Sharing your children like an adult

There’s no question about it: successfully co-parenting your children after divorce or separation can be a challenge. It requires mutual goodwill, patience and commitment: all virtues which are easier listed than practiced, of course.

Most parents want the best for their children, and are perfectly willing to work hard to ensure their happiness and welfare. They know that contact with both parents – whenever possible – has an important role to play. But it’s all too easy to lose sight of the latter principle if your marriage or relationship ended acrimoniously.

Parents filled with bitterness towards their former spouse or partner can find it very hard to keep their emotions at bay. The temptation to say critical things about the absent parent or row with them in front of the children may be strong: but such behaviour is both undignified and unfair to the children. Almost all youngsters find confrontations between their parents upsetting, even traumatic. They usually love both their parents and want to please them equally.

Other common co-parenting problems include:

  • Absent parents who become so absorbed in their new lives, jobs and second families they break commitments, forgetting birthday parties, school recitals or similar events. Children keen to win the attention and approval of the absent parent can be left disappointed and deflated.
  • Income disparities: tensions often arise when children transition between one parent who is struggling to make ends meet, unable to afford expensive clothes and holidays, and another who is much more comfortably off.
  • Irresponsible parents who make questionable decisions, even if they have the best of intentions.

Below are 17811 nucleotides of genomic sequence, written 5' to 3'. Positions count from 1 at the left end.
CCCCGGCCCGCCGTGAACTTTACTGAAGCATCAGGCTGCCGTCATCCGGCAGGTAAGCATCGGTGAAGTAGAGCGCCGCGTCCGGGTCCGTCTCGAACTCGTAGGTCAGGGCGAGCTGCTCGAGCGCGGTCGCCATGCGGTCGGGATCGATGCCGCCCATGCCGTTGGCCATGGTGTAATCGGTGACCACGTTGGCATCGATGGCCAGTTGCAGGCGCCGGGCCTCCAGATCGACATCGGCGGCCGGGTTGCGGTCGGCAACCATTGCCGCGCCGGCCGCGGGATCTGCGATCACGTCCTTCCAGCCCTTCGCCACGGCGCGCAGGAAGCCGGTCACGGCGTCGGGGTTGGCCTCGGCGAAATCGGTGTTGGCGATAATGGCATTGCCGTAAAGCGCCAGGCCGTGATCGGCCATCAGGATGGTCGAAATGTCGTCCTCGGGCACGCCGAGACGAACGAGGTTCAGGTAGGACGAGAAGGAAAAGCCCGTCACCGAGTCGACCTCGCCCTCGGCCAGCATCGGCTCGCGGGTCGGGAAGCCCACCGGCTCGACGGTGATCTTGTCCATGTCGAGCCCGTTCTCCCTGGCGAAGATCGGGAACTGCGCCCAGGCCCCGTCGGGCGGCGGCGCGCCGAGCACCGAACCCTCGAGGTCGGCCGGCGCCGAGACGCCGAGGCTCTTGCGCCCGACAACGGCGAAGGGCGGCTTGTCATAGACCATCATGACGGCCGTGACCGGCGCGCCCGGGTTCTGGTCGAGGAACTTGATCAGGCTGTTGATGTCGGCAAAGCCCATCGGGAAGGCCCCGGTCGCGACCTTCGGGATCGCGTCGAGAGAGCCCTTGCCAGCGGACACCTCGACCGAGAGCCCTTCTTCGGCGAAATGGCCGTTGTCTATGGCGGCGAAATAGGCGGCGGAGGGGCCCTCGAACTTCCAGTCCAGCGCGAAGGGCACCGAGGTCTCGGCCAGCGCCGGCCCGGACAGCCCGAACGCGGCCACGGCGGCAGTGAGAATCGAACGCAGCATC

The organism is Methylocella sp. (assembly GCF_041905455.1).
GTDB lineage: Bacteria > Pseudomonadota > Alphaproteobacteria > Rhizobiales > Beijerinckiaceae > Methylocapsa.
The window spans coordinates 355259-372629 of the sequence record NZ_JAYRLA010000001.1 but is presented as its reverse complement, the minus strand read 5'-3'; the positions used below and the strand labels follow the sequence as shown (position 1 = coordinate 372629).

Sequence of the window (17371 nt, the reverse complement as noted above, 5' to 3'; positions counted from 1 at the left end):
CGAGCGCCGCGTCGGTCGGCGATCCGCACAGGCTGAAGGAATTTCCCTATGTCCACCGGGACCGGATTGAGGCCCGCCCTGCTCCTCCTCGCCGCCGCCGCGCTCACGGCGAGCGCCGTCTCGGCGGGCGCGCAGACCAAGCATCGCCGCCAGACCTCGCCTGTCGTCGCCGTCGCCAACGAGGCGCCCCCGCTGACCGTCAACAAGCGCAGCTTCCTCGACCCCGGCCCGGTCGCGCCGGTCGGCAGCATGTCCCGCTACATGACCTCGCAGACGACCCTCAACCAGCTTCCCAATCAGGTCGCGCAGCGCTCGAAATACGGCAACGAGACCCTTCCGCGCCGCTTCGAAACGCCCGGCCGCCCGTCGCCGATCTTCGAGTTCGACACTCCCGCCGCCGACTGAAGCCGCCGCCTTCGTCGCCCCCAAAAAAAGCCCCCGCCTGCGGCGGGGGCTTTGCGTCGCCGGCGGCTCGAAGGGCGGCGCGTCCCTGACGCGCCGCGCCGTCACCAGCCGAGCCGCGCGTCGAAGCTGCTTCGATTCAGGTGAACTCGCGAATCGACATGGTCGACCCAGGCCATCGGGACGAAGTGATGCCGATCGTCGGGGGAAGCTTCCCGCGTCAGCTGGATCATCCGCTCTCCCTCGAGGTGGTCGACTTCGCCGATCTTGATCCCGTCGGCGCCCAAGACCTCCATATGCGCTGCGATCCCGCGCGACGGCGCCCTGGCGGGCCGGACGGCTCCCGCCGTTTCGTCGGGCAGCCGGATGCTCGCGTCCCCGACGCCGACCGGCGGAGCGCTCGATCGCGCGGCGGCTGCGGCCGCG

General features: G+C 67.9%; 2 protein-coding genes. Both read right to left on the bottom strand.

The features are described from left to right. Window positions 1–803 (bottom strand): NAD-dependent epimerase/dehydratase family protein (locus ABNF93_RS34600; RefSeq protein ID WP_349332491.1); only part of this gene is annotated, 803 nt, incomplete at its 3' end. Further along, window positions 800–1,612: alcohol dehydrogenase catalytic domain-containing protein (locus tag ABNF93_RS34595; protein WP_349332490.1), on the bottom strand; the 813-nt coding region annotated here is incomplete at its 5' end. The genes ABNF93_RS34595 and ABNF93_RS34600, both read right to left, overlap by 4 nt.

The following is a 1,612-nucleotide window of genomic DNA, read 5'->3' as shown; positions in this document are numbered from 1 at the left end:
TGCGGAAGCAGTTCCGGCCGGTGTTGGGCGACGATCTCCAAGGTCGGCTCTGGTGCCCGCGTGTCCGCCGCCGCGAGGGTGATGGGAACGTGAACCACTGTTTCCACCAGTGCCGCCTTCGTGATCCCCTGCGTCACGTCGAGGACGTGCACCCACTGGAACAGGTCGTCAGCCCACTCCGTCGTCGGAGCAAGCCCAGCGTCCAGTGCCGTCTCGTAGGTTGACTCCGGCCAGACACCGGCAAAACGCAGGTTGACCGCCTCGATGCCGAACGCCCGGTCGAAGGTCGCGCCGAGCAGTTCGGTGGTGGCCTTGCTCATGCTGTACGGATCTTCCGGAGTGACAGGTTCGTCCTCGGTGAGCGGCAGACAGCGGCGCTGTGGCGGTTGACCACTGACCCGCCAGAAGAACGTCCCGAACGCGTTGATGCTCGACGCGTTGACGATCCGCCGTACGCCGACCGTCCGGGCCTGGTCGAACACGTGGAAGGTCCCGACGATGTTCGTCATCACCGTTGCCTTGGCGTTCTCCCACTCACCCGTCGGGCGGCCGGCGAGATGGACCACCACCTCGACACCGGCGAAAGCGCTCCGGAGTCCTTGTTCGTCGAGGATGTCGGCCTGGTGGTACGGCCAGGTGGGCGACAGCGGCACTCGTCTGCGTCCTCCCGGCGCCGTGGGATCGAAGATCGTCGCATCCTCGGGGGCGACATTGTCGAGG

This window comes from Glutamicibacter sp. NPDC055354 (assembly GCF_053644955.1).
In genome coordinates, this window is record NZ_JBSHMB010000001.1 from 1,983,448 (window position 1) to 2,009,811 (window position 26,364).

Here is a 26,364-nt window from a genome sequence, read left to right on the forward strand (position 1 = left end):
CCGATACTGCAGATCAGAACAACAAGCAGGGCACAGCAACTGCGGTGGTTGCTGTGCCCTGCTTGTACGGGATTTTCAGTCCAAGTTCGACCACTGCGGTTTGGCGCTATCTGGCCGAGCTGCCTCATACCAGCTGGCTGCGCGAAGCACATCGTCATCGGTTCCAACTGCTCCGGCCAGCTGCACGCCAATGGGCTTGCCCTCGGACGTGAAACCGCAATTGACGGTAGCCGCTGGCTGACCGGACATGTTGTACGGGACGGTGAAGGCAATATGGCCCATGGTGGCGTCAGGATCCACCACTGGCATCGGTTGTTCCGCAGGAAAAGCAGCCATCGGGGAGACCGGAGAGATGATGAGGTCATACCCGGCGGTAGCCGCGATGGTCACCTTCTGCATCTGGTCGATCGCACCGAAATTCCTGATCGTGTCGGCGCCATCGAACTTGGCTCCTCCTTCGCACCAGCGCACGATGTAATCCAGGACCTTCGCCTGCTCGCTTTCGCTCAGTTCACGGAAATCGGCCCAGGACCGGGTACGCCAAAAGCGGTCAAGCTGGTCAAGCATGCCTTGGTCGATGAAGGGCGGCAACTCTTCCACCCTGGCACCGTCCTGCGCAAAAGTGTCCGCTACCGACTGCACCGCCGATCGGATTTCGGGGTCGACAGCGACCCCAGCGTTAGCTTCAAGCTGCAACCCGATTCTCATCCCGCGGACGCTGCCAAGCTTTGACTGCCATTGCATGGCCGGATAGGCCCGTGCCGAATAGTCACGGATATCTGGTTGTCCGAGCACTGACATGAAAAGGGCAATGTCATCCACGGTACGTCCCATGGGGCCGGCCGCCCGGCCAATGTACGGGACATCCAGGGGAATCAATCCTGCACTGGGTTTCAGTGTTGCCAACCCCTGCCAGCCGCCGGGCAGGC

Finding your way through such problems while allowing your children to continue spending healthy amounts of time with both Mum and Dad will never be easy. It can require sensitivity and diplomacy, alongside a willingness to be firm when necessary. We all want to protect our children from avoidable upset, disruption and risk.

The first – and arguably most crucial – step towards successful co-parenting is to recognise that, whatever your personal history, you  and your ex have (or should have!) a common goal: to do the very best for your children and help them grow into healthy adults. Each of you may have different parenting styles and priorities, and both approaches may be equally valid, even if you personally find your ex’s way of being a parent frustrating or annoying.

The second step is to keep the lines of communication open, in whatever way works for you. If talking with your ex face to face isn’t possible right now, use email or text each other. Some parents give their children notebooks to pass on to the other parent. These books contain important snippets of information (for example, current medical and school issues), alongside general updates on the child’s welfare or behaviour.

Important step number three is: keep it civil. Never argue in front of your children and never say anything overtly critical about the other parent, no matter how tempting it may be. Children, especially younger ones, rely on their parents for a sense of security and safety. Few things are more guaranteed to make a child feel disturbed than upset and angry parents at loggerheads with each other. So save the venting for your friends.

And finally: don’t be afraid to seek help if you need it. Talk to a counsellor or seek mediation if you can afford to do so. A neutral third party can bring clarity and calm to the turbulence of family breakdown. They can also deliver sometimes very necessary wake-up calls to parents who have become so absorbed in their own dramas that they have lost sight of what’s best for their children.

If you would like to discuss this blog, please contact Gail, Simon, Tricia, Jeremy or Adam on 01223 443333.